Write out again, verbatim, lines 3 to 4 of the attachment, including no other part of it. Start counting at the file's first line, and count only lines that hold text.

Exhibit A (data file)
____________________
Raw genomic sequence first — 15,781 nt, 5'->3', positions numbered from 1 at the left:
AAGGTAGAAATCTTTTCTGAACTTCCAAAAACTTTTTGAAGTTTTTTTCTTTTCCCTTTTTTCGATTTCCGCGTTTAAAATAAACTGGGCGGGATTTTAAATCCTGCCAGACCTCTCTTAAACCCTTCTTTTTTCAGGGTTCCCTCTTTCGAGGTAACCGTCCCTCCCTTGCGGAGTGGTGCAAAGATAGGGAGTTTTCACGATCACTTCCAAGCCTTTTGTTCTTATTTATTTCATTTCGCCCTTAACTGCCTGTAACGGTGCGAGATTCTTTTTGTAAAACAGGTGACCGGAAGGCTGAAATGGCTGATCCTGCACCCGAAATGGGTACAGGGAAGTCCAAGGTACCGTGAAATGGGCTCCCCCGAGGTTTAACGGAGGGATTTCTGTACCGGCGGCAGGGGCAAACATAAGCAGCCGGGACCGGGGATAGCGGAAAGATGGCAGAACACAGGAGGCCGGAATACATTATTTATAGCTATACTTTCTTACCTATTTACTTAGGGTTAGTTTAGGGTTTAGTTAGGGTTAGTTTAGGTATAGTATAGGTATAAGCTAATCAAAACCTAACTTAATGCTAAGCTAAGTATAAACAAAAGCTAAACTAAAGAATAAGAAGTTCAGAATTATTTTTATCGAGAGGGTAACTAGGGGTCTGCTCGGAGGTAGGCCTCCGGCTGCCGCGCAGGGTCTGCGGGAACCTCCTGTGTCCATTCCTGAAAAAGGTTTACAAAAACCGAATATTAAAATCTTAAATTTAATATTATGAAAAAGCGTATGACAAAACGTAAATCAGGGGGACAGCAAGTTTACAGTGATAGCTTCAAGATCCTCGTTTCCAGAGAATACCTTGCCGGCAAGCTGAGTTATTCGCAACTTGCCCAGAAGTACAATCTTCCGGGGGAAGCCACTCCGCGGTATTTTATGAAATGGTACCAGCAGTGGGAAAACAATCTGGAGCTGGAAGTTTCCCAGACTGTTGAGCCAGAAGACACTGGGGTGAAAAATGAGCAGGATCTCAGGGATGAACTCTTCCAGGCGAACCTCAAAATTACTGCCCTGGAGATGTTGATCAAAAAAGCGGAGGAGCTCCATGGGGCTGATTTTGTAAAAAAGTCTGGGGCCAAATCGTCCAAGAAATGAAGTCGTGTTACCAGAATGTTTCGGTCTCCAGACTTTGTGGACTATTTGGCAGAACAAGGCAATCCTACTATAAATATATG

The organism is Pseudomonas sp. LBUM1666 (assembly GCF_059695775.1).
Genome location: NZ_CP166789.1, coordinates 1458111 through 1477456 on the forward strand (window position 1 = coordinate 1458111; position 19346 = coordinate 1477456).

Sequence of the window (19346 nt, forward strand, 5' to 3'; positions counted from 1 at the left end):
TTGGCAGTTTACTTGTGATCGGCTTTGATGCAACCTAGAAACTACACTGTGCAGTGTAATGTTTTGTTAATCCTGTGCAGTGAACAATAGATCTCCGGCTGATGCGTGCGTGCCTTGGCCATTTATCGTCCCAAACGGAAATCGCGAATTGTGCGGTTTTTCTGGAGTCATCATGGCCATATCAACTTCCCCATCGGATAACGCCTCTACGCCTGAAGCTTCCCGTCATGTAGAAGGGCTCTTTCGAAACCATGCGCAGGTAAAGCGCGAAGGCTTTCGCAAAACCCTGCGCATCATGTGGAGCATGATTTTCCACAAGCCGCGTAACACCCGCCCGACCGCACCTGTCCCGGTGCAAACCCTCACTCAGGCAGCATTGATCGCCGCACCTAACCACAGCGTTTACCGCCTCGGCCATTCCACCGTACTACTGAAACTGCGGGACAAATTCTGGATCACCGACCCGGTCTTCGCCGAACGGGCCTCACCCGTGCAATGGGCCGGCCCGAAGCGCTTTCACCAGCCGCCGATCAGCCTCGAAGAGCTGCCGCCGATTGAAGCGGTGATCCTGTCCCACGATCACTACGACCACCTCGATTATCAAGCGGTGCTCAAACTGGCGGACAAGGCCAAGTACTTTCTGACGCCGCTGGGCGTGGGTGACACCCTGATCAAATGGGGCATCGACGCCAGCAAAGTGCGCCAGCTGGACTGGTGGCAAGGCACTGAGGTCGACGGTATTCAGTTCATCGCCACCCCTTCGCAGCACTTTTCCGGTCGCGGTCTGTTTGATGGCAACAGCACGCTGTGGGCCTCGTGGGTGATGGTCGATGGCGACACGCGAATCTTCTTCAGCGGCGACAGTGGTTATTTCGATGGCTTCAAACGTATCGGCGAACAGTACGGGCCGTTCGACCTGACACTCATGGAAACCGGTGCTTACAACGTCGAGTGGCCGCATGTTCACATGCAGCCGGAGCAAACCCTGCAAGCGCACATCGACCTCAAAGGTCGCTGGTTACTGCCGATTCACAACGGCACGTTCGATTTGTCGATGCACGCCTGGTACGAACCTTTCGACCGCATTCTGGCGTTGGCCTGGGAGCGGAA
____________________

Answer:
The organism is Pseudomonas sp. LBUM1666 (assembly GCF_059695775.1).
Genome location: NZ_CP166789.1, coordinates 1458111 through 1477456 on the forward strand (window position 1 = coordinate 1458111; position 19346 = coordinate 1477456).